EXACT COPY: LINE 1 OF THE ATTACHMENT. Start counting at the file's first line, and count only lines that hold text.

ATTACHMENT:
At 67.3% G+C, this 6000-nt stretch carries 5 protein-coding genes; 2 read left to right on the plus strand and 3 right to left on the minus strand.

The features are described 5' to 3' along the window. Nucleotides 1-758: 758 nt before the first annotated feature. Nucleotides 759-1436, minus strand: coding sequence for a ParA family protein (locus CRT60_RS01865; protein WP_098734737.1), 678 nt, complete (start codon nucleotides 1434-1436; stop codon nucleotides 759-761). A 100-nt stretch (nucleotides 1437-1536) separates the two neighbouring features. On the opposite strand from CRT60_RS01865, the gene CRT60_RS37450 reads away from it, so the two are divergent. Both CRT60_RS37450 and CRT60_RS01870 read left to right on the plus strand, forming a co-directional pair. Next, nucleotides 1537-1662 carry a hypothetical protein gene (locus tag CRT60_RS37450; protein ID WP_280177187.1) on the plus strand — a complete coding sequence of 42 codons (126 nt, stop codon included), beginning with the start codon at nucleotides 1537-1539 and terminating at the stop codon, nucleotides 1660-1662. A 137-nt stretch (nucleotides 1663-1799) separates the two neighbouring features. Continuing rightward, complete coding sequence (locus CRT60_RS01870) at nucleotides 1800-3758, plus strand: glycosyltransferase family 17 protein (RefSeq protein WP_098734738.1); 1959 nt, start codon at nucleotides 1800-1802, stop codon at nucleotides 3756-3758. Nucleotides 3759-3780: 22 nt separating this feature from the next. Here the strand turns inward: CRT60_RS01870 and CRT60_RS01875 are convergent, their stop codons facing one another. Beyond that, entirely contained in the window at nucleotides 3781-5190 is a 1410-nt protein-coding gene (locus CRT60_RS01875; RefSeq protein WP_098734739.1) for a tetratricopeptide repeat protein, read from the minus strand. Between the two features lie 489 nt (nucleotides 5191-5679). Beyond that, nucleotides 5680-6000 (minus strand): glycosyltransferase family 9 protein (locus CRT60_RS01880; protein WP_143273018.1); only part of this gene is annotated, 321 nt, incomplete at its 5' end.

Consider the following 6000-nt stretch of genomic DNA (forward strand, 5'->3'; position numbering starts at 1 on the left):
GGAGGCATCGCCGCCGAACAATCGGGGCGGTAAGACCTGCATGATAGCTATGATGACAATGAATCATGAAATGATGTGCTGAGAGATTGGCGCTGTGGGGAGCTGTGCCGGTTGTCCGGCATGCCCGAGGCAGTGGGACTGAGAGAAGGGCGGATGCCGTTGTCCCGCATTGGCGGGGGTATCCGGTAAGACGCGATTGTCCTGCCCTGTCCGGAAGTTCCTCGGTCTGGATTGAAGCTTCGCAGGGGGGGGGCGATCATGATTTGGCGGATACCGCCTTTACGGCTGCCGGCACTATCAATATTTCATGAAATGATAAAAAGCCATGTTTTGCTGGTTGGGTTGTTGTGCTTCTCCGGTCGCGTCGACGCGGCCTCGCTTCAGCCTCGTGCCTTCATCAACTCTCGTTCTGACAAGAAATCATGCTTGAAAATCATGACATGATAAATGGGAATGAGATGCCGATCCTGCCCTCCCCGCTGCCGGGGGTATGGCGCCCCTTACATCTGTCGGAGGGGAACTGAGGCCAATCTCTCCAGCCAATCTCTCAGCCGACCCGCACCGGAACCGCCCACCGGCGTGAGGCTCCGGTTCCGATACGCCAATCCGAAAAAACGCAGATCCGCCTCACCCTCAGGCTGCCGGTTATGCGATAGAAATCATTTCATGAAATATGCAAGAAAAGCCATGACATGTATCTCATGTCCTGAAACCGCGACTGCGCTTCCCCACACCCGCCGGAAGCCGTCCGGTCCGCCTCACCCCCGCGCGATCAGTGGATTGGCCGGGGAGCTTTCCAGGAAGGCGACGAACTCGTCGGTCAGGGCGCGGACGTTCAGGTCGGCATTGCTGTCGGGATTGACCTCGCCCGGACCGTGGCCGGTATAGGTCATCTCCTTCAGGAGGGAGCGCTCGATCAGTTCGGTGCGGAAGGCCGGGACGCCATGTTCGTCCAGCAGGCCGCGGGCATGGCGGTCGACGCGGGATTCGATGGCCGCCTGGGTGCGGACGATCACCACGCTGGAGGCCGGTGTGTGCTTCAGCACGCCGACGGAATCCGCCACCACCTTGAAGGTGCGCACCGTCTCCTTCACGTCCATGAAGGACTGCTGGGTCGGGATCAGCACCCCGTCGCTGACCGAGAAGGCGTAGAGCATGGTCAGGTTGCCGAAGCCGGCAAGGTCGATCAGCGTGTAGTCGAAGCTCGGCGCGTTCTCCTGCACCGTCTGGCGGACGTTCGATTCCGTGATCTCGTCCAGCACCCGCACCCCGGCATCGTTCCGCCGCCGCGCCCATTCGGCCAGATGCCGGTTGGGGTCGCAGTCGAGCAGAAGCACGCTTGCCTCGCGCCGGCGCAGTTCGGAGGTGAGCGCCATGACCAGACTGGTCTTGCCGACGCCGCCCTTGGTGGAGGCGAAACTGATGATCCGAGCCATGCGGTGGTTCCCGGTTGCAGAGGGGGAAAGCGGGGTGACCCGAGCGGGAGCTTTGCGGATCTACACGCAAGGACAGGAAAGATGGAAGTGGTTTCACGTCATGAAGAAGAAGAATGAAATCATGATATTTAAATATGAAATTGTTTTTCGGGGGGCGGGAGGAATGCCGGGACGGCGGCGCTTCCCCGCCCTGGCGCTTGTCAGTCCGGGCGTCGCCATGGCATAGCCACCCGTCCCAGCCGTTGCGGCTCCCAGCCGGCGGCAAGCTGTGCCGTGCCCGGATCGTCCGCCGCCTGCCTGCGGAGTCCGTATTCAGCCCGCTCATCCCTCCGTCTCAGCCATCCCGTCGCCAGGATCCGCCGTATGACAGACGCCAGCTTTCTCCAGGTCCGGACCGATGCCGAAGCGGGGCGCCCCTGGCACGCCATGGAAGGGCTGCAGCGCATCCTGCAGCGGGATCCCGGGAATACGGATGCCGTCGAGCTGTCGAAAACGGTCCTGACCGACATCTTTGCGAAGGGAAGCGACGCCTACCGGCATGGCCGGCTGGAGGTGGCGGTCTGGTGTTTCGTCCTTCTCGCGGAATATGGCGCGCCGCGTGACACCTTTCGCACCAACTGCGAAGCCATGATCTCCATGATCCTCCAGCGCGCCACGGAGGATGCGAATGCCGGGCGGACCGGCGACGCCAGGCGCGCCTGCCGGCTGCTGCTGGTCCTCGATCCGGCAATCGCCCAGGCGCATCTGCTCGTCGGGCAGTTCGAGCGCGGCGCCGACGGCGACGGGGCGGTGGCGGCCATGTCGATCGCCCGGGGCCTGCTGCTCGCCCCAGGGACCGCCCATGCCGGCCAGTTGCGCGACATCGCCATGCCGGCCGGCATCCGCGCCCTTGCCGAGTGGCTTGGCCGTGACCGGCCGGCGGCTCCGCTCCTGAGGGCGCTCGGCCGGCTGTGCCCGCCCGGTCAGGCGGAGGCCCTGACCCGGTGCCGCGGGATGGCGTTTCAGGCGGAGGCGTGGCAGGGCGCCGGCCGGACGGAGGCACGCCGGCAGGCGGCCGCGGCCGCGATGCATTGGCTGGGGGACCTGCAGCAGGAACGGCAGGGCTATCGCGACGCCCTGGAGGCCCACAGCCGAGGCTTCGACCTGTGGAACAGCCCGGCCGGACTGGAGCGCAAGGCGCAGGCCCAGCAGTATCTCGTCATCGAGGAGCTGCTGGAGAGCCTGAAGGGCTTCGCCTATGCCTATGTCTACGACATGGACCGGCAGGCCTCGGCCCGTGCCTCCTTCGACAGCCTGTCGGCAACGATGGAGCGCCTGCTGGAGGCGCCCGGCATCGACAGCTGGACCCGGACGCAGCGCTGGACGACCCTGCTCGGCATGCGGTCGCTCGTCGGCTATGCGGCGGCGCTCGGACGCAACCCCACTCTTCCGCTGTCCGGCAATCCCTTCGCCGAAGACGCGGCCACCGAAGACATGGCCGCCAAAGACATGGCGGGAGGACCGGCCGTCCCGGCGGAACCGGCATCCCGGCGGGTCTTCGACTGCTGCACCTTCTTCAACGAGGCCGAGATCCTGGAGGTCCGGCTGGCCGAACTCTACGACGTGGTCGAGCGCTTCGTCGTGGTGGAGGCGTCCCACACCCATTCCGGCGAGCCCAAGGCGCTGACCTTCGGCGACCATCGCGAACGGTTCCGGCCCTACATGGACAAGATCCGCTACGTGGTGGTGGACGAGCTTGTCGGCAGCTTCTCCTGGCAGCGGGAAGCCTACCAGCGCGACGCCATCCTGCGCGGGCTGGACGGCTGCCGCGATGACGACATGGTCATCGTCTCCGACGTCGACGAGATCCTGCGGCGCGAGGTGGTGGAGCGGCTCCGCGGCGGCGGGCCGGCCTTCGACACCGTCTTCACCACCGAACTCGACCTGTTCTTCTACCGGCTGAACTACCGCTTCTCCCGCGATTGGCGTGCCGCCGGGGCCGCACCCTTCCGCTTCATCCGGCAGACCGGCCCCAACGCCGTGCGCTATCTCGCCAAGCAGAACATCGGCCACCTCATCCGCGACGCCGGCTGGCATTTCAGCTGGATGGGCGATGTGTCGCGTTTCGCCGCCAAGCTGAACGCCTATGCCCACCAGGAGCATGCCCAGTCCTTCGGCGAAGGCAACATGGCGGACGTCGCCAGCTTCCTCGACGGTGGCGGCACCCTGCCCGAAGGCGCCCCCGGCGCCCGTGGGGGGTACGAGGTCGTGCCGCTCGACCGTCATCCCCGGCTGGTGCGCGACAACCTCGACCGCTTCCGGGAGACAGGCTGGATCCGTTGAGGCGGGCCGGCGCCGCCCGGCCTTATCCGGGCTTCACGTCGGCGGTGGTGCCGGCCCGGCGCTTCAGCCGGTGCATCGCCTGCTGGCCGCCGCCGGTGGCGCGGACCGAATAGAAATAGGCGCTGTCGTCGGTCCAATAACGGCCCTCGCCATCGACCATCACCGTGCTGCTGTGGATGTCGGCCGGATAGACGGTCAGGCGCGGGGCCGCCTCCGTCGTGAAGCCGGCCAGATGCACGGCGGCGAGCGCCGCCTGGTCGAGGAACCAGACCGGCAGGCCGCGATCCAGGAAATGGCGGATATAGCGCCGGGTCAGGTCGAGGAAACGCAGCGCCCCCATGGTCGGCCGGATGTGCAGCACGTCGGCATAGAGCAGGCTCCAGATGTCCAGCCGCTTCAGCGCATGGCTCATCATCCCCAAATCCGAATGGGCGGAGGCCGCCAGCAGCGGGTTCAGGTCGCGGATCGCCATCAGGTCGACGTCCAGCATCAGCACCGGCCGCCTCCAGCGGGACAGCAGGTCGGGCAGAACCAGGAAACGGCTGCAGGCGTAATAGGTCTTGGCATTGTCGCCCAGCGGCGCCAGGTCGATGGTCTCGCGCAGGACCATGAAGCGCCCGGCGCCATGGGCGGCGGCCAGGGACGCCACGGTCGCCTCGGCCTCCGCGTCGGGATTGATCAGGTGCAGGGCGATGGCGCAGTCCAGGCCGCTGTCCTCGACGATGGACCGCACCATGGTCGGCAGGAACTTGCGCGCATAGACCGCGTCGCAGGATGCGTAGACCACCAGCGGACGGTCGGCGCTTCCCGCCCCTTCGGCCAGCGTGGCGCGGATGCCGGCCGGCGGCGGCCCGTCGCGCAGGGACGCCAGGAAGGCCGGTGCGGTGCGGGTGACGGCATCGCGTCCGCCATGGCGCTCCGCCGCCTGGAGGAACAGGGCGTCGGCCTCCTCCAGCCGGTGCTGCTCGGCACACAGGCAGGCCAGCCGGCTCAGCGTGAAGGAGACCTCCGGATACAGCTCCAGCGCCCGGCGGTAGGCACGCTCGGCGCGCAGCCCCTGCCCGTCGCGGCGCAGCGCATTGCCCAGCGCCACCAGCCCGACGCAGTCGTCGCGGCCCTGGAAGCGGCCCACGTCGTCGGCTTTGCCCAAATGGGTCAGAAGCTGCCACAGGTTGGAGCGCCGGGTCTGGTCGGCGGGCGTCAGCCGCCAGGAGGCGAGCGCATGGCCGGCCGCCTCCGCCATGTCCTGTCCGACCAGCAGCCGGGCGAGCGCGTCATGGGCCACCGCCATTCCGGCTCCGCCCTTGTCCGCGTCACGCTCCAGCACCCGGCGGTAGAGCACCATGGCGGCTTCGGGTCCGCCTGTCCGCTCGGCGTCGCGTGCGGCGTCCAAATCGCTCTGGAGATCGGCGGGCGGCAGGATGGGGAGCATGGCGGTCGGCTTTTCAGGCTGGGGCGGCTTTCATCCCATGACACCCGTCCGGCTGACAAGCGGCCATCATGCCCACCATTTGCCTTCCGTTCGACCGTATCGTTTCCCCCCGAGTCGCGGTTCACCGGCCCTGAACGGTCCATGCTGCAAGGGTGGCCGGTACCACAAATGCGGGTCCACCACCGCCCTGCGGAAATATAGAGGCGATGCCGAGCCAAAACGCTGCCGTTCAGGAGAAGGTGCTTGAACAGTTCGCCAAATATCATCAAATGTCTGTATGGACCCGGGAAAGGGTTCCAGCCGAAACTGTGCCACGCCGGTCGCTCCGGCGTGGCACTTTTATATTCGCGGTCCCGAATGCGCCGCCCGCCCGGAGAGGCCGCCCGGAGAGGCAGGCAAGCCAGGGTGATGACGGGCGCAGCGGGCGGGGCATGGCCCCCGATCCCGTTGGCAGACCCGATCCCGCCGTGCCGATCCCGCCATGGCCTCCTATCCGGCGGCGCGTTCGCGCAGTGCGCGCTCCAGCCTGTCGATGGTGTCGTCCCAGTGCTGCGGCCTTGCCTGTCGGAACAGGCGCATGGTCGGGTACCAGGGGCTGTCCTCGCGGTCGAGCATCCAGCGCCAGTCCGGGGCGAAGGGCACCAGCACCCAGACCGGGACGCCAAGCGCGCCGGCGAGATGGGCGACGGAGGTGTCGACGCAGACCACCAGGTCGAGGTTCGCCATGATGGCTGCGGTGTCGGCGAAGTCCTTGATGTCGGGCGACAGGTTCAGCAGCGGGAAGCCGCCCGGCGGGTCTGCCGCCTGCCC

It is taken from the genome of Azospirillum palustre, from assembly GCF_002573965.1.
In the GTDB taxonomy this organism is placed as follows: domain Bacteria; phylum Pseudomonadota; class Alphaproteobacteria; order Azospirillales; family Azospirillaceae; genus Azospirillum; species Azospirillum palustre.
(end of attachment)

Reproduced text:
At 67.3% G+C, this 6000-nt stretch carries 5 protein-coding genes; 2 read left to right on the plus strand and 3 right to left on the minus strand.